I teach beautiful human beings, who happen to be immigrants. Please stop calling them “illegals”

The Immigrant by Michael Murphy, Wonderspaces, Austin, TX

I’m a teacher. My students are beautiful. They’re funny. Their hearts run deep. They’re so sweetly empathetic. They may lose their minds when I take up their phones – heaven forbid they go more than 5 minutes without snapchat! They may mouth off when they have a bad day. They may find their missing assignment they accused me of losing at the bottom of their backpack in a wad of crumpled papers. But they are the best kids.

They are the hardest working students on campus, learning all day in a language that is not their native tongue. That in and of itself makes them heroes in my book. I can’t imagine how exhausting the anxiety, stress, and brain overload must feel at times. These kids are so freaking intelligent too. And so talented. They are musicians, dancers, and artists, and have accomplished adult tasks that I didn’t even attempt to navigate until later in life. It seriously blows my mind. They work after school, save money to buy their own cars, and help pay bills. I didn’t do any of those things in high school and I barely did some of those things in college. Many take on these responsibilities while missing family members that are far away.

They live their lives with grace and grit. They find the spaces in school and in our community where they are seen and valued as individually unique and complex human beings. They’re aware of the one-dimensional, racist labels that fear manufactures and carelessly breathes into life, but they do not let these words of hate define them. These beautiful souls bring layers of pain and hope and dreams and laughter and tears and love into my classroom. God is there, in all of them.

I had this one precious student, I can’t remember if I taught her for 2 or 3 years, but she was my self-appointed classroom manager. There was this group of extra rowdy boys in the same class, and she would put them in their place before I could even raise an eyebrow in their direction. I’ll never forget the way she would suddenly whistle and yell, “Cállate y escucha a la maestra!” And they would snap to attention. She was such a boss. She’d eat lunch in my room sometimes. She was often exhausted from working full time to support herself, but she came to school everyday and fought for her life and education with everything that she had. Even on her most difficult days, she had a smile and laugh that would light up the room.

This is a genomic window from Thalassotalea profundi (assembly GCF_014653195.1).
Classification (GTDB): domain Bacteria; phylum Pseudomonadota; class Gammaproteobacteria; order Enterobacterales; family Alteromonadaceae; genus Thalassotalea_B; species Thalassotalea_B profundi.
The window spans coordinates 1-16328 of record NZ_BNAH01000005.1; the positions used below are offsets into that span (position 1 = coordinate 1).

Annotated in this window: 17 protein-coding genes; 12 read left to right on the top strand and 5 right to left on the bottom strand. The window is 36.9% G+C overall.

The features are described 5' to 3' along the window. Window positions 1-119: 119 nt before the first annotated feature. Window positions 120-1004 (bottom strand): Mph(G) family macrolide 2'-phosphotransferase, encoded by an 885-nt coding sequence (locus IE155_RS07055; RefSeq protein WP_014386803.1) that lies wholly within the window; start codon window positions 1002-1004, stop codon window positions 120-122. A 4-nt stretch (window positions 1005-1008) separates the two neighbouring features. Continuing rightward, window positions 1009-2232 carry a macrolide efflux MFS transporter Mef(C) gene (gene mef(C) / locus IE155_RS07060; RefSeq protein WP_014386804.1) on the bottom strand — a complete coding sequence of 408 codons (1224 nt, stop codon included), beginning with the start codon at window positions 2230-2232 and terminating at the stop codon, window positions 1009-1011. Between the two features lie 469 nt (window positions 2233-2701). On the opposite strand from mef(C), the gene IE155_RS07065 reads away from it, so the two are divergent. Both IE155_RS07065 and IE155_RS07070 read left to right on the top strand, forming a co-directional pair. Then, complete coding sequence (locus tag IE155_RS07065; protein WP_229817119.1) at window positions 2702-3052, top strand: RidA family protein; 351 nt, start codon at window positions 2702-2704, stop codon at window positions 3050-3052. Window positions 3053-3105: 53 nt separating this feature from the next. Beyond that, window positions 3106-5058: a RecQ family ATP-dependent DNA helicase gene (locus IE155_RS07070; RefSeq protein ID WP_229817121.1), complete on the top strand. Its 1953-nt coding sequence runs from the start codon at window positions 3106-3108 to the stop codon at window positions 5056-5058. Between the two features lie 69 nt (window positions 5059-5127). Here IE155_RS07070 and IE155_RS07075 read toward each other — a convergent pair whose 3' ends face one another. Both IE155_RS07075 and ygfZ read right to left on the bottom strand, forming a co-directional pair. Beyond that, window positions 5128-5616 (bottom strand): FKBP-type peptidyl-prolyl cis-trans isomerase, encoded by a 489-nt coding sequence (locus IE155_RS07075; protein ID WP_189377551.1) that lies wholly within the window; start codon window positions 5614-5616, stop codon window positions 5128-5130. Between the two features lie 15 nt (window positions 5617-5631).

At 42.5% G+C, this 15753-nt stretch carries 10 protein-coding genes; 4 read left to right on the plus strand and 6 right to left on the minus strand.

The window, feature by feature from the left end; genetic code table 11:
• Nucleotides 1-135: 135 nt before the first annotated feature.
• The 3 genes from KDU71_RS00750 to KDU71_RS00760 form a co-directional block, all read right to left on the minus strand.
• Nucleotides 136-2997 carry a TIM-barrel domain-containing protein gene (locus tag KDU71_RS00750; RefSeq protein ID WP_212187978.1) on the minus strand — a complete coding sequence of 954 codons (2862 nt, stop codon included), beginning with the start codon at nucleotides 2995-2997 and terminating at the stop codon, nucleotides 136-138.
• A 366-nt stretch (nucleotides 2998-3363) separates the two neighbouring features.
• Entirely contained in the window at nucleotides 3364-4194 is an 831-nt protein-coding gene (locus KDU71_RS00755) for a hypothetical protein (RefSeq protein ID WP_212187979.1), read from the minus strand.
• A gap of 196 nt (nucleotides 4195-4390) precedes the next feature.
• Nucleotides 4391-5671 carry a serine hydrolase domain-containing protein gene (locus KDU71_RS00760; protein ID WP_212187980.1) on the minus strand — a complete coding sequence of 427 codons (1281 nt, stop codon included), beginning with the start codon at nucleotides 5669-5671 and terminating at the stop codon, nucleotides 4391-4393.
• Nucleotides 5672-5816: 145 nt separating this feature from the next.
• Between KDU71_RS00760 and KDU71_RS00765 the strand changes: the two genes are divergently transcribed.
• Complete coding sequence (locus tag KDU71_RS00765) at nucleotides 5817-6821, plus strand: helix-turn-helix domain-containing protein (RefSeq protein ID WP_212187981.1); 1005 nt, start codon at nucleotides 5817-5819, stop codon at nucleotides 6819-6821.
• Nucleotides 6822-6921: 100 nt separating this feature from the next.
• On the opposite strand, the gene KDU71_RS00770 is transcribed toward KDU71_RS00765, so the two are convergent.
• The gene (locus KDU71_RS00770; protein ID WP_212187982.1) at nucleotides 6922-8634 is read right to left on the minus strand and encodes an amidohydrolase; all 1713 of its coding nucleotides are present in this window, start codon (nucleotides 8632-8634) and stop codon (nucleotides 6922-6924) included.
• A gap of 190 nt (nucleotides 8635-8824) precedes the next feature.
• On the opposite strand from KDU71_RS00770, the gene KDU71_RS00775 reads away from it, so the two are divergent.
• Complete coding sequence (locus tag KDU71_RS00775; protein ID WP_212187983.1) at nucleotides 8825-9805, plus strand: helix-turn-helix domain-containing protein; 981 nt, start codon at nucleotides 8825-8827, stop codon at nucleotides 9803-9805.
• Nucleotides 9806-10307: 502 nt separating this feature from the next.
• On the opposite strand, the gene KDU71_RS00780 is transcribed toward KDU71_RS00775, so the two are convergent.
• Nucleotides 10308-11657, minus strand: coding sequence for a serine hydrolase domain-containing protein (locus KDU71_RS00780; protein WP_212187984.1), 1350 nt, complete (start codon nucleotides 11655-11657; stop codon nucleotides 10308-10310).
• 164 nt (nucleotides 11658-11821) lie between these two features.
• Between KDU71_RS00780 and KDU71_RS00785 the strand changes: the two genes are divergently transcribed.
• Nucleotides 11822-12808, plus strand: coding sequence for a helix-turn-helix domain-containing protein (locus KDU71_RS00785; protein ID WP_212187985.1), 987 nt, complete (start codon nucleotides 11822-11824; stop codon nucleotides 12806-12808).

She was kind to everyone, and I could always rely on her to help bridge cross-cultural friendships in my classroom. I prayed hard for her. There were many other amazing teachers, counselors, and administrators that did as well. After she graduated, she radiated joy. No longer burdened by both school and work, she created a beautiful life on her own terms that she loved. She came back for visits several times, and she’d always bring me an apple, orange, or pear. On her last visit, she brought me a picture from the ESL banquet we throw for seniors at the end of every year. She gave me a hug, told me how happy she was, and handed me the wallet size print. She had written “mi corazón” on the back. She thrived on showing love to others.

This sweet young woman has been in a heaven for a couple of months now. She was 20 years old. There was an accident at the construction site where she worked and her chest was crushed instantly. Her story is not defined by dehumanizing labels. Her story is one of greatness, a journey of adversity, perseverance, and acceptance. Her story is one that all of us who had the honor of knowing her will carry in our hearts forever.

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